It was agreed the voices of those with lived experience of hate crime are central to the development of a new strategy. Suggestions on how to do this included engagement with membership organisations and networks, creation of a sub-group and participation in SPG meetings. The group noted the need to ensure people were empowered to participate in a safe way, ensuring appropriate support is provided. A number of organisations are happy to share good practice. The group also agreed the need to ensure we are considering issues of intersectionality as we develop the strategy. It was also noted that we should consider how the SPG represents wider society.
There was discussion about where some clarity is required in the terms of reference, including reference to the independence of the different organisations on the group, and ensuring that while the group should be aware of ongoing work to tackle misogyny, that this is separate from the Hate Crime Strategy.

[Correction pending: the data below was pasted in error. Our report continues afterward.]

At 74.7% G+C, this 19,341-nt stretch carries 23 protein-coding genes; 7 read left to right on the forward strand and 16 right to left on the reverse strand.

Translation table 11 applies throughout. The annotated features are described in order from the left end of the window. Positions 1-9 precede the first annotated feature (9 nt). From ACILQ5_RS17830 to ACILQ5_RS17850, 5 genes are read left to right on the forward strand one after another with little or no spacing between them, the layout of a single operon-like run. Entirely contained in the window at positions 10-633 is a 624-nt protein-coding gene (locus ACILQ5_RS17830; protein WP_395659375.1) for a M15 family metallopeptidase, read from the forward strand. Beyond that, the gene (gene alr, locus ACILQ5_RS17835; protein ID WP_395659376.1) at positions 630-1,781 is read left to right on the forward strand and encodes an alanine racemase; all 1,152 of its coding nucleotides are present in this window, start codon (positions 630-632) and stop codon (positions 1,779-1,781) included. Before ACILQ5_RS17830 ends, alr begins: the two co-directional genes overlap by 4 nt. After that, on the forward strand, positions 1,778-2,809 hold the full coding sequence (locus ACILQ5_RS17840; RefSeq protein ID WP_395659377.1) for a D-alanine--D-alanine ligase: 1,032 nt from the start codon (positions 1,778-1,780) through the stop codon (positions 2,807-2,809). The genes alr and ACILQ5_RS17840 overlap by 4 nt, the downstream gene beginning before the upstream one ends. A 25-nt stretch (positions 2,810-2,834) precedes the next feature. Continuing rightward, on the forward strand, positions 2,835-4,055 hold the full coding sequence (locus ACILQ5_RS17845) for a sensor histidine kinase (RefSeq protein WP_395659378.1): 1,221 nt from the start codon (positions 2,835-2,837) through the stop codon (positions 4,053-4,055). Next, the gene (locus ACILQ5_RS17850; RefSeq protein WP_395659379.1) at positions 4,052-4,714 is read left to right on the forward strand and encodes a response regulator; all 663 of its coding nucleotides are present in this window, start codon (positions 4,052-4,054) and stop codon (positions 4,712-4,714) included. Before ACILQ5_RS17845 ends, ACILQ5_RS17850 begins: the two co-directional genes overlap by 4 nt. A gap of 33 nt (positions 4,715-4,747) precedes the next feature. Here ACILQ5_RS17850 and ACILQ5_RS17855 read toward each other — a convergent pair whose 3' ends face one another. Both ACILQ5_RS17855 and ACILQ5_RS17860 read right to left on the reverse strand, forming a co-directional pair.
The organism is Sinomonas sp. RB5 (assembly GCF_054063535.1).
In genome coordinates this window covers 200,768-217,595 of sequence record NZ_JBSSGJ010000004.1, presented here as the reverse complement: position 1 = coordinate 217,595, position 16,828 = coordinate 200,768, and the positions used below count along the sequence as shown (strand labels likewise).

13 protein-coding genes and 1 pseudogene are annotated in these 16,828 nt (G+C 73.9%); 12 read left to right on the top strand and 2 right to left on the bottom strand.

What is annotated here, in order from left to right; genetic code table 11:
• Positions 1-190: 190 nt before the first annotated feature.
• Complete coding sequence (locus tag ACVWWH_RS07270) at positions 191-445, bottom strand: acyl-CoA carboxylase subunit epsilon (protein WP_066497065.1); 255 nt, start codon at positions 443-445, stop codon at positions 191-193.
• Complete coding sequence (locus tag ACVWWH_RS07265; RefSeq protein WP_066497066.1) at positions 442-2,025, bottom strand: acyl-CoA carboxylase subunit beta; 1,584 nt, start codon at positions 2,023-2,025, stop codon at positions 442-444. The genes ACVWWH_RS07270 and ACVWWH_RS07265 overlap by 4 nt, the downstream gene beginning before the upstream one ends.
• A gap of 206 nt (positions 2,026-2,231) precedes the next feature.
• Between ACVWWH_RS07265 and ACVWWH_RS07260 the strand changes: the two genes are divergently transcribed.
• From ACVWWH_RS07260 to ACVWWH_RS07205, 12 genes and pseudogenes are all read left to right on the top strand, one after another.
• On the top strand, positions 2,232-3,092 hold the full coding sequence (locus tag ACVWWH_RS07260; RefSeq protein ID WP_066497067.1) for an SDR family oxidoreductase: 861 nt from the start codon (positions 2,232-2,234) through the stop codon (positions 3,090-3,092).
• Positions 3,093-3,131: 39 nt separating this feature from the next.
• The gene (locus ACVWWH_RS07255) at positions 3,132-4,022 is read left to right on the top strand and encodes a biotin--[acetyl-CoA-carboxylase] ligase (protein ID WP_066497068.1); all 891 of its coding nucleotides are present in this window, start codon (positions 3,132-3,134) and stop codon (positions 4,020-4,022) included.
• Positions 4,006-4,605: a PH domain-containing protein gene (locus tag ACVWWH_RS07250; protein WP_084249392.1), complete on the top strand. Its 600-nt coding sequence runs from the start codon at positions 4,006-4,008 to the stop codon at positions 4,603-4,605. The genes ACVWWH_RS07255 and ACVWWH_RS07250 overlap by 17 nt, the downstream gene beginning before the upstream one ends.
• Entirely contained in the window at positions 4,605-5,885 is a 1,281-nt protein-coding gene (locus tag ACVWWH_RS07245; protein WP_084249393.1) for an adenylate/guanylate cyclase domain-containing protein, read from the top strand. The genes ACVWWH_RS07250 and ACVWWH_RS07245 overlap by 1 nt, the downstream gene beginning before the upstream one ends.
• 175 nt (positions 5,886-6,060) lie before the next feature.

The group raised disaggregated hate crime data and whether the group should have oversight of the processes involved in the collection and publication of this data.
Action – Members to share reflections on the terms of reference with the secretariat with a view to a revised version being circulated for clearance.
Development of the Hate Crime Strategy
The Minister invited members of the group to share their key priorities in the development of a new Hate Crime Strategy for Scotland.
Members considered the need to raise awareness of hate crime – what it is, how it impacts individuals and how to report it. Concerns were also raised around online hate and how to tackle it.
A number of organisations felt there was more to do to encourage reporting and improve the experience of victims when they do report, including interactions with the police and the wider criminal justice system. It was noted that the HMICS report on hate crime offered a number of key recommendations that should be considered. It was also noted that third part reporting still needs to be improved.